During the last update to OSHA’s Field Operations Manual, the agency changed the “Clean History” penalty reduction in an important way, said Eric Conn, head of Epstein, Becker, Green’s national OSHA Practice Group based in Washington, D.C. “They used to just require a clean record. Now, they require that you have had an inspection that resulted in no violations during that time,” Conn told SHRM Online. “In other words, now, you no longer benefit from having a clean record if OSHA has not had any reason to be at your facility during the past five years. Of course, it’s rare that OSHA leaves a facility without citing something,” he added.
Size adjustment. There is an automatic adjustment based on the size of your company. OSHA will reduce fines for companies with 25 or fewer employees by as much as 60 percent. Companies with 26 to 100 workers are eligible for a 30 percent reduction, and employers with 101 to 250 workers can get a 10 percent reduction.
It’s important to remember that the size of the employer shall be calculated on the basis of the maximum number of employees of an employer at all workplaces nationwide at any one time during the previous 12 months, Chambers said.
Limited exposure. If you can show few or no employees were exposed to the hazard, OSHA may reduce your penalty. “The penalty amount is calculated in part on how many employees are exposed to the violative condition,” said Chambers.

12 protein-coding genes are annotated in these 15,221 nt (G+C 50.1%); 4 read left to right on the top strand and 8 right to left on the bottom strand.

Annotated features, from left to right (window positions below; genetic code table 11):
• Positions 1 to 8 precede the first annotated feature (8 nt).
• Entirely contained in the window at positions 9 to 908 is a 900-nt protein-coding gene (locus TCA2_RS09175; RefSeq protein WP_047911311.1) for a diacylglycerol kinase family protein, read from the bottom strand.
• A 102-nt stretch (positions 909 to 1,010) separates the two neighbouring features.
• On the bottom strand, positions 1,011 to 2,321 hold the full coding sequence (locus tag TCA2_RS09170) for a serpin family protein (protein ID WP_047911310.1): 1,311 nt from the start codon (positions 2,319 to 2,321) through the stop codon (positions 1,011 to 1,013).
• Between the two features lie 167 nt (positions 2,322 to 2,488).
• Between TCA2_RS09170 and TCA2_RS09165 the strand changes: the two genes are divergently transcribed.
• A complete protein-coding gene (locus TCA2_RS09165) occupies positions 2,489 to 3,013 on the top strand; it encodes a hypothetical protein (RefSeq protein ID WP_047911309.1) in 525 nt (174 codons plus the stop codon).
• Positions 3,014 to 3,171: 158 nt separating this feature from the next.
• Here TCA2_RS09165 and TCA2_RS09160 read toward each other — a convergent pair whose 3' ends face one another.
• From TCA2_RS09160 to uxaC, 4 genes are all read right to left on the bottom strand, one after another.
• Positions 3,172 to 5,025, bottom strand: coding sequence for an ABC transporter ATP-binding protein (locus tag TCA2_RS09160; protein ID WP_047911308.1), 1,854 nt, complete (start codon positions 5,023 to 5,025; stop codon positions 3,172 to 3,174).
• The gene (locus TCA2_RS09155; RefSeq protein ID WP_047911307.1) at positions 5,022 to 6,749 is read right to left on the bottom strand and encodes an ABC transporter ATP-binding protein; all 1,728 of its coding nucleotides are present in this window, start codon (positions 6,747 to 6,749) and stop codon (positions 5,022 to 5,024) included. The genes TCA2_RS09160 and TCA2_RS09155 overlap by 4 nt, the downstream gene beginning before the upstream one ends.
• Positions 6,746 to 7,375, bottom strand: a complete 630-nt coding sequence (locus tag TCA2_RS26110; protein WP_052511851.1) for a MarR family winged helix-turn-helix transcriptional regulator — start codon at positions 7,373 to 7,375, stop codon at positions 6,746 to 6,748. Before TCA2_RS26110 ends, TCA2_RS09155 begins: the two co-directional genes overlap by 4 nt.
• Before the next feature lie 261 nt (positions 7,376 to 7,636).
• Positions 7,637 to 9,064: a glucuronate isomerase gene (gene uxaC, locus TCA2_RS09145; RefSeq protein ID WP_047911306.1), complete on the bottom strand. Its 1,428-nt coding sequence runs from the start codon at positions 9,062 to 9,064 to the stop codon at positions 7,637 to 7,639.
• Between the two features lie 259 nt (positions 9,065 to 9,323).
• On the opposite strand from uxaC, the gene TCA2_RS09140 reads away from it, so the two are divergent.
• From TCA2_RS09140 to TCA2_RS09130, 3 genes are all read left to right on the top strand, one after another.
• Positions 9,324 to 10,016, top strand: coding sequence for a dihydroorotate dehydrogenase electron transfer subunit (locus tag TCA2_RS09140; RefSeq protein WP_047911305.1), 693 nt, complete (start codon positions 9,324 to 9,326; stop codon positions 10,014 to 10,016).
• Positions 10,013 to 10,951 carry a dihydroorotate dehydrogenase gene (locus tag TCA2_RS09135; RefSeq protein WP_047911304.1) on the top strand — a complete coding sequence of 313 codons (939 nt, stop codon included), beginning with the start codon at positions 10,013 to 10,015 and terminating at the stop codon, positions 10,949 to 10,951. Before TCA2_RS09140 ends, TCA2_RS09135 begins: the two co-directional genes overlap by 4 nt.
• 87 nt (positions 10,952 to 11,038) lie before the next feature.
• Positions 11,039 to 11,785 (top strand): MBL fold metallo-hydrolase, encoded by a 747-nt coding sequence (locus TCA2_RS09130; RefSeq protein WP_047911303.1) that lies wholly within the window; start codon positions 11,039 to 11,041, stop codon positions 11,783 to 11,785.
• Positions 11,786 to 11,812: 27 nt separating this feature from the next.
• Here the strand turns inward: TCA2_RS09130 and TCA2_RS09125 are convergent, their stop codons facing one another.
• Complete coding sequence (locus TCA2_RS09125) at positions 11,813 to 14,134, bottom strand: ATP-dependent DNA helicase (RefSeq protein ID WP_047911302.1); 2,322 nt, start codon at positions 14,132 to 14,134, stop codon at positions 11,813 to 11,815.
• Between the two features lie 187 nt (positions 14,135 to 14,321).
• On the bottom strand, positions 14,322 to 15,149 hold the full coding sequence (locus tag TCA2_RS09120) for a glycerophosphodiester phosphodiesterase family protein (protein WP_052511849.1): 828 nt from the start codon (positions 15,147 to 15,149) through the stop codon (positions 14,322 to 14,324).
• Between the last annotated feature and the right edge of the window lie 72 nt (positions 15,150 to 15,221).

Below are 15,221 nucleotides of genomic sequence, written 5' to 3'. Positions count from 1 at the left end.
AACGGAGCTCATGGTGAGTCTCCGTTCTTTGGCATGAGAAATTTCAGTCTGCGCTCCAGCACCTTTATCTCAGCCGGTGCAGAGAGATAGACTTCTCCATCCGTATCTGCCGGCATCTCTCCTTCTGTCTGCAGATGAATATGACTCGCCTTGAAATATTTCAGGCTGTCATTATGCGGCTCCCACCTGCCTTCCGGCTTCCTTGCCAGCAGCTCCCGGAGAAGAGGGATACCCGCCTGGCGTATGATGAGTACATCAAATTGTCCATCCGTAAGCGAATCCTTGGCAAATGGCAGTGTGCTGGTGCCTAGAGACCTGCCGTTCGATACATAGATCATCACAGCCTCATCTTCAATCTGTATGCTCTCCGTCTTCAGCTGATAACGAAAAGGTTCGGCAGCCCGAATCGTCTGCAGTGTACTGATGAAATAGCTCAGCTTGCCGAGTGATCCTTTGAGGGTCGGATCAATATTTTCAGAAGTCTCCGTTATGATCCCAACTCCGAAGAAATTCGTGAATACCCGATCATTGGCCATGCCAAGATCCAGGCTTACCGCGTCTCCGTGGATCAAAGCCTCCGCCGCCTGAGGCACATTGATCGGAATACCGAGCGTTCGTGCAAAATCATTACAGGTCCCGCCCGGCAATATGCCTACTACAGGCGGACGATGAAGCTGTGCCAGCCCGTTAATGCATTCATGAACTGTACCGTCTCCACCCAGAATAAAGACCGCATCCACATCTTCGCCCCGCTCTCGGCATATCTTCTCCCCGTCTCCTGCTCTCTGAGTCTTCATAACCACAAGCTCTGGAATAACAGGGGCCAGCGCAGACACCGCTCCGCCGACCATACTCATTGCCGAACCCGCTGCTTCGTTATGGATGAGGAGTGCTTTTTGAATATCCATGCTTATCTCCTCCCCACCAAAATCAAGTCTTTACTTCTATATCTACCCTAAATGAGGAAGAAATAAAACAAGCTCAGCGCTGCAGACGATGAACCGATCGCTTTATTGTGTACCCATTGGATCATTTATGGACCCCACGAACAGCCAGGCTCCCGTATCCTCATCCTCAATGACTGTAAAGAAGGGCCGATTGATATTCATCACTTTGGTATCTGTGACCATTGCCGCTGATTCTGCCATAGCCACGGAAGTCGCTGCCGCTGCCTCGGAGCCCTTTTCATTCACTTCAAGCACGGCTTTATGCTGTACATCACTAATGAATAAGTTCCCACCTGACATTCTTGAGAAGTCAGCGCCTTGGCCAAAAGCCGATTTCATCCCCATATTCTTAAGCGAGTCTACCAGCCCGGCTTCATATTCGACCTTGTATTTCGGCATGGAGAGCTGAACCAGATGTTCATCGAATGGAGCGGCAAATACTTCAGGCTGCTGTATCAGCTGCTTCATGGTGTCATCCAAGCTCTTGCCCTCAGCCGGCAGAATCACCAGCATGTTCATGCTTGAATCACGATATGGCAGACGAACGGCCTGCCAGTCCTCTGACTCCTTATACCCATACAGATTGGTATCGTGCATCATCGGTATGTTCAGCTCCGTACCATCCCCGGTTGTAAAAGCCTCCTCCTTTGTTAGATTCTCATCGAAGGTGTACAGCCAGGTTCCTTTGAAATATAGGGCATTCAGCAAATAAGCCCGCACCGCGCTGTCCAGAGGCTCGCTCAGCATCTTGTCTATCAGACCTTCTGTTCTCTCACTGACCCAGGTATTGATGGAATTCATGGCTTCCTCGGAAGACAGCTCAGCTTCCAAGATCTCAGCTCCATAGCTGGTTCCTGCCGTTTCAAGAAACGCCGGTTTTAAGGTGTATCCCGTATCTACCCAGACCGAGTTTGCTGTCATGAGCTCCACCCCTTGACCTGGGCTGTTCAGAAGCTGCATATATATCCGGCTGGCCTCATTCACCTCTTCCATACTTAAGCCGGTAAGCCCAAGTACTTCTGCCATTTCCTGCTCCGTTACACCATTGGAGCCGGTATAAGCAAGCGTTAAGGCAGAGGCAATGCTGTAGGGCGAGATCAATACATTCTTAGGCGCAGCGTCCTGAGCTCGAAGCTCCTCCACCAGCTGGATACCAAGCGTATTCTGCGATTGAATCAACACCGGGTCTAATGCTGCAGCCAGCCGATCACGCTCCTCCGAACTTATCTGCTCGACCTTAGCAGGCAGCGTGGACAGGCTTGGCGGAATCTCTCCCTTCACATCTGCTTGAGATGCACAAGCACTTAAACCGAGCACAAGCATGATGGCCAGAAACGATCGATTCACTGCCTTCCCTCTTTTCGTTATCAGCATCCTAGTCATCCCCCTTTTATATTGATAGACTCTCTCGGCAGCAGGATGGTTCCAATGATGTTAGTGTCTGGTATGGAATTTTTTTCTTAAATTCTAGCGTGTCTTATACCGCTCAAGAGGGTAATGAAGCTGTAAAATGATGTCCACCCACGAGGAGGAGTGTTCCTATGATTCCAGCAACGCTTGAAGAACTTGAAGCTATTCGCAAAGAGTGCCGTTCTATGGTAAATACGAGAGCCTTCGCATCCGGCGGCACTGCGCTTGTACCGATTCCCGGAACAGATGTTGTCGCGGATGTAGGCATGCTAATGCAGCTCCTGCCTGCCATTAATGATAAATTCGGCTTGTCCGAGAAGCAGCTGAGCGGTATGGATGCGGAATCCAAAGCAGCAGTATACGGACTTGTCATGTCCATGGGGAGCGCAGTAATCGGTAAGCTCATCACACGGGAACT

Good-faith effort. When a company can show that it has made a good-faith effort at safety compliance, fines may be reduced. A reduction of up to 25 percent for good faith normally requires a written safety and health management system, said MacDougall.
To show good faith, you must have:
- Implemented a comprehensive workplace safety program, including a worksite analysis for the purpose of hazard identification, and hazard prevention and control measures.
- Conducted the required safety training.
- Maintained up-to-date, accurate records.
- Enforced safety rules consistently, and have the disciplinary records to back up that claim.
OSHA factors in employers’ good faith during the inspection itself, Conn said. This includes cooperation with the inspecting officer, prompt responses to document and information requests, and addressing the inspector’s recommendations “on the spot,” he said.
Employers can also qualify for OSHA’s “quick-fix” 15 percent reduction if hazards uncovered during inspections are fixed within 24 hours. The quick-fix reduction applies to violations classified as other-than-serious, “low-gravity serious” or “moderate-gravity serious.” The corrective actions must be permanent and substantial, not temporary or cosmetic, said MacDougall.
Additionally, if the employer can demonstrate financial hardship, which is undefined, OSHA is often willing to further reduce the penalty and consider penalty payment plans, said Conn.
There’s also the option of “Enhanced Abatement.” If employers agree to implement abatement “corporatewide” or agree to bring in a third-party auditor, OSHA often will be more flexible on penalty reductions, he said.
Sometimes OSHA will negotiate penalty reductions in exchange for safety improvements. However, these can include expensive engineering controls that go well beyond OSHA standards.
“That’s something that will have to be decided on a case-by-case basis,” said Chambers. “Sometimes the negotiated penalty is for providing some desired administrative action, such as having your workers attend an OSHA 10-hour class, as opposed to some engineering control,” he said.
Roy Maurer is an online editor/manager for SHRM.
Follow him on Twitter @SHRMRoy.